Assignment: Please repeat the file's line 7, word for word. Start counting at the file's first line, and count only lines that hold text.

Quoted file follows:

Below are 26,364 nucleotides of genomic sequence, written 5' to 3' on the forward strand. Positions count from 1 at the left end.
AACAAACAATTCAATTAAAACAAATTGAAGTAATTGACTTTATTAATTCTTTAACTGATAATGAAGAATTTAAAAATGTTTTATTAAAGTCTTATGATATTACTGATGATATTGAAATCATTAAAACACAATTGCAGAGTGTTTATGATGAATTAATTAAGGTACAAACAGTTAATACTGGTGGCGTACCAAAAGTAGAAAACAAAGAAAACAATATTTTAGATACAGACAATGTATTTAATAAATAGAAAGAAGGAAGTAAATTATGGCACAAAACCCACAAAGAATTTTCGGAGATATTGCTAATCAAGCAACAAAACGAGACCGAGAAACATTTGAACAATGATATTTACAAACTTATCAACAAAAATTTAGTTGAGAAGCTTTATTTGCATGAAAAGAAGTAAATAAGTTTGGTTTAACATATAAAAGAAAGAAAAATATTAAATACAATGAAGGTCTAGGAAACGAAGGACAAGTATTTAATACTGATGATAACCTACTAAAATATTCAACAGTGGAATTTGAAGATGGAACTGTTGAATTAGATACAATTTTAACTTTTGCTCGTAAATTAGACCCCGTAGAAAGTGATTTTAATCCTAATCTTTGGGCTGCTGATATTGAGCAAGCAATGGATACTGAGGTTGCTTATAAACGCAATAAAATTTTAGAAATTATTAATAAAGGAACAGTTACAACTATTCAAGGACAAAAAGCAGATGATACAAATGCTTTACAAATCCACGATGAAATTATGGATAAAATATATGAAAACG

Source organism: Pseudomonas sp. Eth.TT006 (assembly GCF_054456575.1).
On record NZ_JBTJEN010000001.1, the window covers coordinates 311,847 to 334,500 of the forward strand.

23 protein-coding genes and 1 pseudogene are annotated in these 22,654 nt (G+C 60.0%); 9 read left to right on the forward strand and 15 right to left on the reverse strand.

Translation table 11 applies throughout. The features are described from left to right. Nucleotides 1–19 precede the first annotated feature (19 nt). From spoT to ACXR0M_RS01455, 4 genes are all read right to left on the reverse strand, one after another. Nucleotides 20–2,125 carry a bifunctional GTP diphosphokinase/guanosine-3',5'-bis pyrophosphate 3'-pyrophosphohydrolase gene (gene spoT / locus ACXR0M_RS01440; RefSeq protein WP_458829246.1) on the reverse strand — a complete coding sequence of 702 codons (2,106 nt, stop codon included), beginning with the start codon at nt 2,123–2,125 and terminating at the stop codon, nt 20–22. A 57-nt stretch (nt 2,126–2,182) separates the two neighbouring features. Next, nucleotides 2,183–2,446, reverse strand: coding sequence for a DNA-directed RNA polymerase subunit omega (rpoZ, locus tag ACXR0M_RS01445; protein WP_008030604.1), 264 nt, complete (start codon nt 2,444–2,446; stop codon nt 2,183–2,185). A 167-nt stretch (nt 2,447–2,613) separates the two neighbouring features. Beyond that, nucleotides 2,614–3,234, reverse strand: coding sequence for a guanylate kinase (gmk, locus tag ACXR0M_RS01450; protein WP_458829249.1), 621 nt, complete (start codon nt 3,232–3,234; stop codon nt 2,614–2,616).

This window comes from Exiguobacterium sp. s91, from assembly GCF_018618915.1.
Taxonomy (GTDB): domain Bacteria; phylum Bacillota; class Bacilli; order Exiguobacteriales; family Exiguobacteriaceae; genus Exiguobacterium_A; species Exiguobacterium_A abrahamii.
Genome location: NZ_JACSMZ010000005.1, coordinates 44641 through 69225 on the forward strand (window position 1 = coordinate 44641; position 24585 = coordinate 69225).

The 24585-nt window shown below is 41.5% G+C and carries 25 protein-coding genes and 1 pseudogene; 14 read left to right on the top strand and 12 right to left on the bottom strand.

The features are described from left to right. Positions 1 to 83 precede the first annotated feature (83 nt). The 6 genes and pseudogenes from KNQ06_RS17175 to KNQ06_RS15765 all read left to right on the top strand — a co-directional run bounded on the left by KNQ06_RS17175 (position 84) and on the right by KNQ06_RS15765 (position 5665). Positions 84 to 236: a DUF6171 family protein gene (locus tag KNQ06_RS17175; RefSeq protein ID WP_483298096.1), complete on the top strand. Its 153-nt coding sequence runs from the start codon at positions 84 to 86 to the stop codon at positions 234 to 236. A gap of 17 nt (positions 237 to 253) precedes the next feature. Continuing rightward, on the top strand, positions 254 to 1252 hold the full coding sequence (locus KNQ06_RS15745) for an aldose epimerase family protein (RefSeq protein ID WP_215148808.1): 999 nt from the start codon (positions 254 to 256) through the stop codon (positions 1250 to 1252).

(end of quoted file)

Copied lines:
This window comes from Exiguobacterium sp. s91, from assembly GCF_018618915.1.